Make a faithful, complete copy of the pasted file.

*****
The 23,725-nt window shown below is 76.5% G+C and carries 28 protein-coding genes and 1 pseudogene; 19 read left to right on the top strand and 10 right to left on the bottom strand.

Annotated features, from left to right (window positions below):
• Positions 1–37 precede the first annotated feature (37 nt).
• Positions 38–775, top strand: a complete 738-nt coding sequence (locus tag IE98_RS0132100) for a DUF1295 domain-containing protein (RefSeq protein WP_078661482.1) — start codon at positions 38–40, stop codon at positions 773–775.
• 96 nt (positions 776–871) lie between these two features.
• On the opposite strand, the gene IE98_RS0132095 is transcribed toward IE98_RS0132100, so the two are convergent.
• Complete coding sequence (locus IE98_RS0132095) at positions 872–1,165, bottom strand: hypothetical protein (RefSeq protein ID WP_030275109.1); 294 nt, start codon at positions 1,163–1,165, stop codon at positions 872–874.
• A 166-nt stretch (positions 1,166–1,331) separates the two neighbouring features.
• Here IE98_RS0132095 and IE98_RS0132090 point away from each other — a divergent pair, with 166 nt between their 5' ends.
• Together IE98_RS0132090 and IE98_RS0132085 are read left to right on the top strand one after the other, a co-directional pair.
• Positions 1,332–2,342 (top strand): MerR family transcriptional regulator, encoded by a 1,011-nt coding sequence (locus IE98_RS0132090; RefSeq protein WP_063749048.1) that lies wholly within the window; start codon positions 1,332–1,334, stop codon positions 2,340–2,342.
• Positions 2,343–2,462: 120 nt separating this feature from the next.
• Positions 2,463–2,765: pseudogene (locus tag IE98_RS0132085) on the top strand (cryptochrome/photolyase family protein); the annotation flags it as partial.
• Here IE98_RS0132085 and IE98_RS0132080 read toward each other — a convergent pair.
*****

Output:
The 23,725-nt window shown below is 76.5% G+C and carries 28 protein-coding genes and 1 pseudogene; 19 read left to right on the top strand and 10 right to left on the bottom strand.

Annotated features, from left to right (window positions below):
• Positions 1–37 precede the first annotated feature (37 nt).
• Positions 38–775, top strand: a complete 738-nt coding sequence (locus tag IE98_RS0132100) for a DUF1295 domain-containing protein (RefSeq protein WP_078661482.1) — start codon at positions 38–40, stop codon at positions 773–775.
• 96 nt (positions 776–871) lie between these two features.
• On the opposite strand, the gene IE98_RS0132095 is transcribed toward IE98_RS0132100, so the two are convergent.
• Complete coding sequence (locus IE98_RS0132095) at positions 872–1,165, bottom strand: hypothetical protein (RefSeq protein ID WP_030275109.1); 294 nt, start codon at positions 1,163–1,165, stop codon at positions 872–874.
• A 166-nt stretch (positions 1,166–1,331) separates the two neighbouring features.
• Here IE98_RS0132095 and IE98_RS0132090 point away from each other — a divergent pair, with 166 nt between their 5' ends.
• Together IE98_RS0132090 and IE98_RS0132085 are read left to right on the top strand one after the other, a co-directional pair.
• Positions 1,332–2,342 (top strand): MerR family transcriptional regulator, encoded by a 1,011-nt coding sequence (locus IE98_RS0132090; RefSeq protein WP_063749048.1) that lies wholly within the window; start codon positions 1,332–1,334, stop codon positions 2,340–2,342.
• Positions 2,343–2,462: 120 nt separating this feature from the next.
• Positions 2,463–2,765: pseudogene (locus tag IE98_RS0132085) on the top strand (cryptochrome/photolyase family protein); the annotation flags it as partial.
• Here IE98_RS0132085 and IE98_RS0132080 read toward each other — a convergent pair.